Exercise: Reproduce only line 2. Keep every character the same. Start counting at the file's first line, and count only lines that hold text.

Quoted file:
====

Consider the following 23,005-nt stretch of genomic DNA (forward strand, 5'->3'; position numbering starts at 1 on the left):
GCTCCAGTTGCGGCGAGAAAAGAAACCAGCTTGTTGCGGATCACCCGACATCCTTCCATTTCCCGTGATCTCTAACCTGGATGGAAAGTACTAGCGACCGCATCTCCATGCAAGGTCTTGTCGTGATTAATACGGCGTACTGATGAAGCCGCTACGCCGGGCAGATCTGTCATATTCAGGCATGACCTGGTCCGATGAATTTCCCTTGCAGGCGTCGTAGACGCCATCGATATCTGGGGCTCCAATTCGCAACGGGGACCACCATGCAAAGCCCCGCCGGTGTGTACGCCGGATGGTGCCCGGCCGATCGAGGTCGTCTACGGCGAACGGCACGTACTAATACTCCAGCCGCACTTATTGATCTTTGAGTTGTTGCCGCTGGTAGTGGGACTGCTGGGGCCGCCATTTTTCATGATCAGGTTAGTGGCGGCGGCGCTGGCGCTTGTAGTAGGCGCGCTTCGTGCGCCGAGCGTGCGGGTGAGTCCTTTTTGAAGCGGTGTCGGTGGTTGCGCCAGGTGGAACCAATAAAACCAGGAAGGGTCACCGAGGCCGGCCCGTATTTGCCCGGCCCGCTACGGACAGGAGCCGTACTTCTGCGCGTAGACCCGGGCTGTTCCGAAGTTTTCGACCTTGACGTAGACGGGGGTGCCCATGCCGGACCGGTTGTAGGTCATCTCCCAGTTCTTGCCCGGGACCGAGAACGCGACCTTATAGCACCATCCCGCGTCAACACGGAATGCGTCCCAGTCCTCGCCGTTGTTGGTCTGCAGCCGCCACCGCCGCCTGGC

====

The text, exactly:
GCTCCAGTTGCGGCGAGAAAAGAAACCAGCTTGTTGCGGATCACCCGACATCCTTCCATTTCCCGTGATCTCTAACCTGGATGGAAAGTACTAGCGACCGCATCTCCATGCAAGGTCTTGTCGTGATTAATACGGCGTACTGATGAAGCCGCTACGCCGGGCAGATCTGTCATATTCAGGCATGACCTGGTCCGATGAATTTCCCTTGCAGGCGTCGTAGACGCCATCGATATCTGGGGCTCCAATTCGCAACGGGGACCACCATGCAAAGCCCCGCCGGTGTGTACGCCGGATGGTGCCCGGCCGATCGAGGTCGTCTACGGCGAACGGCACGTACTAATACTCCAGCCGCACTTATTGATCTTTGAGTTGTTGCCGCTGGTAGTGGGACTGCTGGGGCCGCCATTTTTCATGATCAGGTTAGTGGCGGCGGCGCTGGCGCTTGTAGTAGGCGCGCTTCGTGCGCCGAGCGTGCGGGTGAGTCCTTTTTGAAGCGGTGTCGGTGGTTGCGCCAGGTGGAACCAATAAAACCAGGAAGGGTCACCGAGGCCGGCCCGTATTTGCCCGGCCCGCTACGGACAGGAGCCGTACTTCTGCGCGTAGACCCGGGCTGTTCCGAAGTTTTCGACCTTGACGTAGACGGGGGTGCCCATGCCGGACCGGTTGTAGGTCATCTCCCAGTTCTTGCCCGGGACCGAGAACGCGACCTTATAGCACCATCCCGCGTCAACACGGAATGCGTCCCAGTCCTCGCCGTTGTTGGTCTGCAGCCGCCACCGCCGCCTGGC